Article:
Up the top there were great views of Hong Kong, and it was pleasant to walk around in the shade. I did a lap of the shopping centre on top of the hill and caught the bus back down again.

Instead of catching a train one stop back from Central I walked through the shopping district and along some of the smaller streets towards the hotel.

That evening I set out to meet up with a friend from university. We organised to meet on the platform at Central, where we’d both be changing trains. “I’m next to the box with a man inside it”, moments later Terrence found me and we headed the other platform.

Terrence had chosen one of his favourite restaurants, one he had been to a few times and he knew the staff a little. It had only recently opened up – and wasn’t on FourSquare for me to check-in at. They gave us bibs, and little bags for our phones so they wouldn’t get covered in oil from the grill. We had meat, meat, and some more meat, with potato salad as a starter. Dessert was sweet potato something with ice-cream.

We head back to the station to catch a train to Admiralty where we’d both change trains again. I missed the connecting train by a few seconds – after going through the formalities of saying goodbye, something the timetables don’t cater for. The platform was completely empty and I had to wait nearly 45 seconds for the next one to come along. That night I download my photos to my laptop and the GPS track from GPS logger. To my surprise we had been off the island and over to the mainland – I had no idea. I thought we had just taken a different train on the island.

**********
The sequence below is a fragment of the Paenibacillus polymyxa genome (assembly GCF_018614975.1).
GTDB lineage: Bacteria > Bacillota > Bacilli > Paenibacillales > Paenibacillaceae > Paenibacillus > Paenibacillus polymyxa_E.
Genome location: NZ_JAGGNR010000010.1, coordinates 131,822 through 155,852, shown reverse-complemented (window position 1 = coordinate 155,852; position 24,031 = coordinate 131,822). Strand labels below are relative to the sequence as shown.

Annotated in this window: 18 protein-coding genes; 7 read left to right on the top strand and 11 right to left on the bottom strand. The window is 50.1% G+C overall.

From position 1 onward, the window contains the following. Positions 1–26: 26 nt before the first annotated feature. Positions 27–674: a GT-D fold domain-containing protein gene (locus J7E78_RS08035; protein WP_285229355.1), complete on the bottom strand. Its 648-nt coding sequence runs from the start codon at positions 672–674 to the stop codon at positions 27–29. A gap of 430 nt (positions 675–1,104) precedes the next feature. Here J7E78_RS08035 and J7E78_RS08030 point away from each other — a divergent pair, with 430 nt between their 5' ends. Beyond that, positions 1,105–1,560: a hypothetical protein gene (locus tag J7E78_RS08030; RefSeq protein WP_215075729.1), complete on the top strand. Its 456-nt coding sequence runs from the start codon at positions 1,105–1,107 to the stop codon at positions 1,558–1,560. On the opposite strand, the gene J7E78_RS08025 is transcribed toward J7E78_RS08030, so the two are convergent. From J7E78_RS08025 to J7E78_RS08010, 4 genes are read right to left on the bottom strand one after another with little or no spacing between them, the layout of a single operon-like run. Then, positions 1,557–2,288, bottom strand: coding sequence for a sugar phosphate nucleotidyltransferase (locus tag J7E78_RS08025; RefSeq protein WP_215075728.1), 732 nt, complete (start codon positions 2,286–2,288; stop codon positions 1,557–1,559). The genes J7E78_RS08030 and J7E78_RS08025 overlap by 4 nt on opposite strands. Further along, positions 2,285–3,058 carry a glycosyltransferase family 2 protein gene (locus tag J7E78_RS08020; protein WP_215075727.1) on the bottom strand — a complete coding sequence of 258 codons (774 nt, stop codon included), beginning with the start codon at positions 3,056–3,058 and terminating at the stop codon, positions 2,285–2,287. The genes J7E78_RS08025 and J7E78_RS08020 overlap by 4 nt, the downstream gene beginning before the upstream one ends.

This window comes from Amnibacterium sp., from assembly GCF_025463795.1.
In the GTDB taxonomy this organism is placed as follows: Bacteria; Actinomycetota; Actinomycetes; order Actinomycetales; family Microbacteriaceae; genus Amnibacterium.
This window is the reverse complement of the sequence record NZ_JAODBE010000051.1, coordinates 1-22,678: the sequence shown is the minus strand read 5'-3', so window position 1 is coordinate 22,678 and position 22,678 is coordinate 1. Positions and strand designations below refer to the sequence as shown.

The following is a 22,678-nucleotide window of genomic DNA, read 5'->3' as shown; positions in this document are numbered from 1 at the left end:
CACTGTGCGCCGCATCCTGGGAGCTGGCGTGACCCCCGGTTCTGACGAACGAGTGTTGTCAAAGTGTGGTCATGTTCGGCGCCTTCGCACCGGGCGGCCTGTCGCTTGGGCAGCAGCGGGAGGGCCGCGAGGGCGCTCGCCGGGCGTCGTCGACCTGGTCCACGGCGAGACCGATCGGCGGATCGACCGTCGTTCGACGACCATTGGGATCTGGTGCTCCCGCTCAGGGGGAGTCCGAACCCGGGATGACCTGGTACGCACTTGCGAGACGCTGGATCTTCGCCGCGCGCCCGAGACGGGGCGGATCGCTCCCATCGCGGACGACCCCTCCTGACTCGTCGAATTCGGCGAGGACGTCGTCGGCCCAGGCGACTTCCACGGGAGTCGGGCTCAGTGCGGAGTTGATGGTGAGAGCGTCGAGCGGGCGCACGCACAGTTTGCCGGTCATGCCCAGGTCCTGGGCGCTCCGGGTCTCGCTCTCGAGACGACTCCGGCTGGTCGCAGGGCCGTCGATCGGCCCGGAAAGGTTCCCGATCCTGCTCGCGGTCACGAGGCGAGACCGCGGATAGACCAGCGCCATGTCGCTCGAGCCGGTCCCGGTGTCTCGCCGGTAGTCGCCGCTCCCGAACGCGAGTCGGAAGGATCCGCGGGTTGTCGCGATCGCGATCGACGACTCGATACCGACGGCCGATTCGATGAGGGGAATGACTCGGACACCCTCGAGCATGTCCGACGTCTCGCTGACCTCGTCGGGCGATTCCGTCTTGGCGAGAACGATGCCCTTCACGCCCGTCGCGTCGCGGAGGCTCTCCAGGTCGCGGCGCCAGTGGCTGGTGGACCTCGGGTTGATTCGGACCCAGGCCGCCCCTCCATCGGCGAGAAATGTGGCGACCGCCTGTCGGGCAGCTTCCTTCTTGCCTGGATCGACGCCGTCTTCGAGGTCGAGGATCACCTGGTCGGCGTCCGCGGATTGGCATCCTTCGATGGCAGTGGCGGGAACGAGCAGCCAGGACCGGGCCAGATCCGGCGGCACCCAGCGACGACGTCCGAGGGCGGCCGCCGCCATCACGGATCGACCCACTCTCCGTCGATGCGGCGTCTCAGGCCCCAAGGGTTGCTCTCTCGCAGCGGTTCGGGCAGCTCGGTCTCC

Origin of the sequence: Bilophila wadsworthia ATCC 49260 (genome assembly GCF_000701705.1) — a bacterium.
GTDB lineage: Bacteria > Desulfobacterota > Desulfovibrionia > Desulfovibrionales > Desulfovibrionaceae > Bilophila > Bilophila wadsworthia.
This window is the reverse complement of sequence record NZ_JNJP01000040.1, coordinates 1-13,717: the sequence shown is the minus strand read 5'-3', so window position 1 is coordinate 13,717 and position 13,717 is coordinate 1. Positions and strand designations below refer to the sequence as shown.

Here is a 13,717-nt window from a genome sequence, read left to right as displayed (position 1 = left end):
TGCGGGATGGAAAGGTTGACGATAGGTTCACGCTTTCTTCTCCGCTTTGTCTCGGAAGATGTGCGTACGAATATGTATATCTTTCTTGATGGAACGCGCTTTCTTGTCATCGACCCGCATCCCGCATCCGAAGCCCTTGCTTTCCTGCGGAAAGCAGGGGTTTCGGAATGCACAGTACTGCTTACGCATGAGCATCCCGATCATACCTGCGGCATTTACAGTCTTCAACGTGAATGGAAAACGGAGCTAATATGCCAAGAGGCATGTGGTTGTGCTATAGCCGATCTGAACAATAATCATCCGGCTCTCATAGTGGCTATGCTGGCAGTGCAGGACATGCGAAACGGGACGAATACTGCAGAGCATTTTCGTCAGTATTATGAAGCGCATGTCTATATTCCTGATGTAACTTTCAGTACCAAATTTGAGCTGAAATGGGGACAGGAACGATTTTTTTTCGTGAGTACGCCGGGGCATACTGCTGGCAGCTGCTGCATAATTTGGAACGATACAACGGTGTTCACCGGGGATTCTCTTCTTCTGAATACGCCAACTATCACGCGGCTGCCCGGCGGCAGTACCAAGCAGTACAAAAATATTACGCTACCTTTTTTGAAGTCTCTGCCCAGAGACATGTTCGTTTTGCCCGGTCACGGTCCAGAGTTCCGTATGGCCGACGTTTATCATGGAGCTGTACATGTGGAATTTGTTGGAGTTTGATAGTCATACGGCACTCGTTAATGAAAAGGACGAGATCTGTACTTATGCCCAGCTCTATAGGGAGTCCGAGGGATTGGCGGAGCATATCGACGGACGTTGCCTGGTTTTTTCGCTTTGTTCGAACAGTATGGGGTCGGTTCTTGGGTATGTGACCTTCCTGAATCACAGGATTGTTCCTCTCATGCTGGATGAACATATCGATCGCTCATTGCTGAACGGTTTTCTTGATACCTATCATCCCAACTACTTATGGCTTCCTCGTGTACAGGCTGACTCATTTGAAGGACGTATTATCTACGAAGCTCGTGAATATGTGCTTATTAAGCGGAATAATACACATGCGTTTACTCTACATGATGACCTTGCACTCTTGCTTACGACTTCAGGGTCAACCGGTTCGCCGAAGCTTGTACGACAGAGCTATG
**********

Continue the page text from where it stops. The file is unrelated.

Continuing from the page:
There are two key things with Hong Kong transport system (and the Japanese one as well) – the integration is fantastic. It isn’t the pure number of trains, is that you cross a platform for your connection when you need to change. You don’t go up an escalator, along 3 platforms, and back down again, you walk from carriage to carriage as the train pulls up.

You can top-up your travel pass, or even buy a ticket at your destination. On a tram in Melbourne if your MyKi is short on funds you get an on-the-spot fine where there is no way for you to top up your travel pass (yet they somehow managed to get portable Eftpos machines for the transit police). If you arrive at a train station in HK and your travel pass is short you top it up.

If you purchased the wrong ticket for the train in Melbourne you can’t exit the platform and will probably be hunted down by drones if you tried to. In Tokyo you go to the Fare Adjustment machine and adjust your ticket.


In Hong Kong the Octopus card can be used to purchase a lot of things from a lot of places. The Paper Stone Bakery in Sheung Wan had the readers built into the benches and people would pay for breakfast with them – by vaguely waving their entire bag above the reader. Don’t worry about taking it out of your wallet, you don’t need to take your wallet out of your bag.

2 Replies to “Hong Kong and the highly integrated very efficient mass transit system”

  1. You do realise the octopus card is actually a Cthulhu card in disguise. Every purchase you make donates 1c to support the release of the Elder Gods.

    You know you have to refer to the card as the “Cthulhu Card” from now on